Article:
[in left margin]
To day we commenced ascending the Burdikin, but made only a short stage of about 8 miles of very difficult and annoying travelling, from our Camp commences a number of bare rocky Peaks461, running parrallel [sic] with the river on each side and from which runs innumerable deep cuts, to avoid or cross these, was very laborious and tedious progress, all=most the whole of the sides of these Peaks α ridges are very stony, thinking we could in a great measure avoid this, we descended to the bed of the river, but here we were as much delayed by water as rocks, till at length the water became in general more frequent, and of greater depth, and wishing to save our packs as much as possible, we again climed [sic] the banks, but had not proceeded a mile when we were again fairly stopped by a Peak, which rose up from the bank of the river462, having all round its sides deep precipitous ravines to cross which was impossible, the Dr rather than turn back immediately plunged into the stream, the water being remarkably clear and seeing the gravelly bottom so dis=tinctly he was deceived in the depth of water, but we had got so far in, we had no alternative but push across, and Bullocks α Horses had to fairly swim about 8 or 10 yards. Some of our Bullocks swam light others very deep, and many of our packs were regularly soaked, but fortunately every thing of any consequence escaped, they having been top loads. it is the first time I ever was on a horse swimming463, and I must confess I felt rather uneasy before plunging in, not knowing if my horse could be depended on, however the result proved to me I have nothing to fear, as my horse not only swam very well, but very light, and I only received a little wetting in the legs, crossing to the left bank, we endeavoured to follow close on the river, but again met with rocky cuts, going a little back from the river, we found better travelling by heading the gullies, but all very stony, at length we camped464 after one of the most remarkable and various days travelling we have yet had. the river the whole distance preserved about an average breadth of little more than a quarter of a mile, but the bed very rocky, and in one place, a beautiful cascade465 was passed, the rock principally Granite and Porphyry. during the days route I and Murphy ascended a remarkable Peak466 on the right bank from which we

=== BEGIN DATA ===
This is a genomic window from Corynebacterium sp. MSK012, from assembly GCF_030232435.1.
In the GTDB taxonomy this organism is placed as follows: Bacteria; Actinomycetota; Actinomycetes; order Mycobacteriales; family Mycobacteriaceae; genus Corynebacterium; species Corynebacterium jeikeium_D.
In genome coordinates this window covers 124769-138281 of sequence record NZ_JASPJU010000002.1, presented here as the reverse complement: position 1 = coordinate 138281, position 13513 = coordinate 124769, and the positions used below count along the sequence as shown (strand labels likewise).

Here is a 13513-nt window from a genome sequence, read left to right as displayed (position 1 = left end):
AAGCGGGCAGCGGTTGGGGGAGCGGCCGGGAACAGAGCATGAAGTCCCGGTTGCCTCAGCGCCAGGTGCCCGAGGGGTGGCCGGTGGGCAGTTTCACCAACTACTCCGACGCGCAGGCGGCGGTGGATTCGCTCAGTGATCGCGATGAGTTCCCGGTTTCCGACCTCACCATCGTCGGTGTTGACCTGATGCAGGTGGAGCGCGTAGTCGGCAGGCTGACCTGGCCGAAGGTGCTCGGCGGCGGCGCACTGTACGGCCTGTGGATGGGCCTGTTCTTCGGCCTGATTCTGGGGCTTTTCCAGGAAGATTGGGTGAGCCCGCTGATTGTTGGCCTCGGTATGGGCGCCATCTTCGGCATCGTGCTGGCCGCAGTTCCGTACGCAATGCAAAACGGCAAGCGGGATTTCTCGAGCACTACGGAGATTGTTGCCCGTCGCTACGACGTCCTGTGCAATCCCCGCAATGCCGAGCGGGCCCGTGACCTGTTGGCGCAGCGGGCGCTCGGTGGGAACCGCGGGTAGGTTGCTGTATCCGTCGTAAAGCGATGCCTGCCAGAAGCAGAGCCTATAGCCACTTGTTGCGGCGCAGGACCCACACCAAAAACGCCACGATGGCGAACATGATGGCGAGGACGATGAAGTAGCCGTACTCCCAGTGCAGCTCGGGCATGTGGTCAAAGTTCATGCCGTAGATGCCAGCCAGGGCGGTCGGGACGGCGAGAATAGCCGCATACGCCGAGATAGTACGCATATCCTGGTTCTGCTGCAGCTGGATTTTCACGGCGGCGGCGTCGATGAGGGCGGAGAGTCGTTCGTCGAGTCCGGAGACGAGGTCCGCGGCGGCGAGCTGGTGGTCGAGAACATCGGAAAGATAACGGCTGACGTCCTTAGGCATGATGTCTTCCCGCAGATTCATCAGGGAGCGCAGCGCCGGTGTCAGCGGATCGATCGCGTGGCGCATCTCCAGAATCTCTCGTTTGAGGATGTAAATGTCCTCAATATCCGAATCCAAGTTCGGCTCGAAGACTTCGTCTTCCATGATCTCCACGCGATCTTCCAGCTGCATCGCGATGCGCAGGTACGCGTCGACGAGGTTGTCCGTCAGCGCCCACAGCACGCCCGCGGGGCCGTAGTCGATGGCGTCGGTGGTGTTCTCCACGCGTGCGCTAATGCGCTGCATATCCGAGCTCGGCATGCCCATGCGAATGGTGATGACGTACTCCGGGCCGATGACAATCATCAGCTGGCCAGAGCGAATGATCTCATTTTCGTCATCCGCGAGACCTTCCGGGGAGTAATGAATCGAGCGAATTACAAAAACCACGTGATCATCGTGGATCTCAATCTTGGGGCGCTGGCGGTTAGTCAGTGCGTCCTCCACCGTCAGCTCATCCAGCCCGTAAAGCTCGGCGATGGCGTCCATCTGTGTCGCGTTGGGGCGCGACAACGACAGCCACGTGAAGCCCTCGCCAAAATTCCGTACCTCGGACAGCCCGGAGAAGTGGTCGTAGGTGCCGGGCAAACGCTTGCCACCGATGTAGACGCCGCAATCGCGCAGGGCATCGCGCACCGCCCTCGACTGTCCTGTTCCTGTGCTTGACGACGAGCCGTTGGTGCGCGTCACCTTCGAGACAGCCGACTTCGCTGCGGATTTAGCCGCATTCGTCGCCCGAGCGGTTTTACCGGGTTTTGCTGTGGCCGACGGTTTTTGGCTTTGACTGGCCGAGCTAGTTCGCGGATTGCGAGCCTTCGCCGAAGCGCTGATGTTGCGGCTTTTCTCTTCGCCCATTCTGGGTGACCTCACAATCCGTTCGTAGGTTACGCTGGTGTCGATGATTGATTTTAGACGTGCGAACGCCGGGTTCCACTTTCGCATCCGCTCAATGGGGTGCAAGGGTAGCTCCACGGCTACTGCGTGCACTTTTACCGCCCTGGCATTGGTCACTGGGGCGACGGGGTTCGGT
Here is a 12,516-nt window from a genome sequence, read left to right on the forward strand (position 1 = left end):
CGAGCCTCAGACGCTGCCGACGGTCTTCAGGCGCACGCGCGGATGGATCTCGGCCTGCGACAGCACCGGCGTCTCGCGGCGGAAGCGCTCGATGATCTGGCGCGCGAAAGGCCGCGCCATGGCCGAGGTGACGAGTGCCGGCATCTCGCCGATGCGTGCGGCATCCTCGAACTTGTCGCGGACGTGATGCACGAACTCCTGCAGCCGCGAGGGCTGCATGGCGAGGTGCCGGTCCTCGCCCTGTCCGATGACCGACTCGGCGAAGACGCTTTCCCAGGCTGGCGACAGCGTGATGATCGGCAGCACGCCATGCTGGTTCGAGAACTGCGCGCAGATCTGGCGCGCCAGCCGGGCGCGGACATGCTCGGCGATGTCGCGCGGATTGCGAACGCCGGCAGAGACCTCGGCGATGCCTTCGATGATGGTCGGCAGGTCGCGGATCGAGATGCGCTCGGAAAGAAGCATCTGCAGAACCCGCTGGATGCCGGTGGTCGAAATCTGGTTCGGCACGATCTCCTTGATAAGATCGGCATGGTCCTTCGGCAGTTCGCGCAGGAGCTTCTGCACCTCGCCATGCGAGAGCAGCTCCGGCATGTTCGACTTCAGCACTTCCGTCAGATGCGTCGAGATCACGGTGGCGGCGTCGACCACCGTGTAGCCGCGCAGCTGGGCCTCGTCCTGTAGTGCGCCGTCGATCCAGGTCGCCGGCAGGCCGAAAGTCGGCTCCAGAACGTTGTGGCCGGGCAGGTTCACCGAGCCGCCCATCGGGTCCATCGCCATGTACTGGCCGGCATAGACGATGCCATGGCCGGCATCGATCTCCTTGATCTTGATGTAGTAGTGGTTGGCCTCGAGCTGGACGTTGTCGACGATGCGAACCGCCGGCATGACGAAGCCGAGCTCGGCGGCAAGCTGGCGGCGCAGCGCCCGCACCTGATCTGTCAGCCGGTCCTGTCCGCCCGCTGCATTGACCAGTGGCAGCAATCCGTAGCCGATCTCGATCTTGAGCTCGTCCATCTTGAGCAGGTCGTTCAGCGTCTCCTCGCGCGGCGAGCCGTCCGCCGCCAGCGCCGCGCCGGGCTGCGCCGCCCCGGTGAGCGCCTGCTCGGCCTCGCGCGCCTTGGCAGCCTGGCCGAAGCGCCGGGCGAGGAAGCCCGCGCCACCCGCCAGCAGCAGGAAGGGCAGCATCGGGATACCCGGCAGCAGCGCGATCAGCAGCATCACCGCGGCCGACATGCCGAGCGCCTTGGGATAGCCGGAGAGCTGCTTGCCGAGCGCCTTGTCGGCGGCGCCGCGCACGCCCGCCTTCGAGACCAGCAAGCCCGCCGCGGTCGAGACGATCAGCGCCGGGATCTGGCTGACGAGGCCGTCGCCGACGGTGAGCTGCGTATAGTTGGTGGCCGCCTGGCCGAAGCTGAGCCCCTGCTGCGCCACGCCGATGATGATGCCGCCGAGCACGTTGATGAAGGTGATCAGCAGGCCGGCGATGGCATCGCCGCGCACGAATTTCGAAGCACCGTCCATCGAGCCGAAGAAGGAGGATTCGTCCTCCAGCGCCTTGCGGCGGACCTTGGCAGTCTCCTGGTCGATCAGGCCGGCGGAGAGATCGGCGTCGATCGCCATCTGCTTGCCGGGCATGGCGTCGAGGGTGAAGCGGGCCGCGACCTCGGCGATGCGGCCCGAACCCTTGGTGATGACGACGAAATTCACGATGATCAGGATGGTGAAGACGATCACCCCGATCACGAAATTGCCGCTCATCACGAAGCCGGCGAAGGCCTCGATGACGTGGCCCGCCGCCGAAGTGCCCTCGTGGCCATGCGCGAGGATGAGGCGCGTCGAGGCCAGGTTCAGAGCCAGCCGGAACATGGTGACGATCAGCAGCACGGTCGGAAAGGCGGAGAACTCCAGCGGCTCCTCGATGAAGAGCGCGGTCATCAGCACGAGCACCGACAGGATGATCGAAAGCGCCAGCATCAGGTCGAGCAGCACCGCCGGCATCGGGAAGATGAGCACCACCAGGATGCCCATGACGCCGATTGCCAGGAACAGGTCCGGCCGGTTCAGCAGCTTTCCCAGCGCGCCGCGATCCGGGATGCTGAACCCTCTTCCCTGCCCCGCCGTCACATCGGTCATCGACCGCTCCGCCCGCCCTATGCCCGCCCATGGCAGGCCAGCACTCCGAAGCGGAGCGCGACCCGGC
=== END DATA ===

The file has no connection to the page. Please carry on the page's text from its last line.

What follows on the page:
The Burdekin cuts through this range, which includes “The Twins” on the river’s eastern side, at about GR 977 285. “The Twins” can still be seen, but the bed of the Burdekin is now covered by Lake Dalrymple.
This must have been the subsidiary peak shown on the 1973 Harvest Home 1: 100,000 map at the south-western end of “The Twins”. The Charters Towers 1: 250,000 map SF55-02 (1994) shows that this peak is now right at the edge of Lake Dalrymple.
2nd Camp at the Burdekin, estimated by McLaren to be at GR 970 327 on the Harvest Home map, where Sandy Creek ran into the Burdekin from the east. This junction must now be under water.
They had probably climbed the more southerly “Twin”, at GR 985 295, which is marked on the Harvest Home map as being 278m high. The more northerly one is marked as being 245m high. Check all this with the Route Group; which mountain did they really climb? Murphy (Sprod 2006: 49) reported that from this “small mount” they had a fine view of Mt McConnel and the surrounding country to the ESE and NNE, “nothing but immense ranges … to complicated for me to sketch”.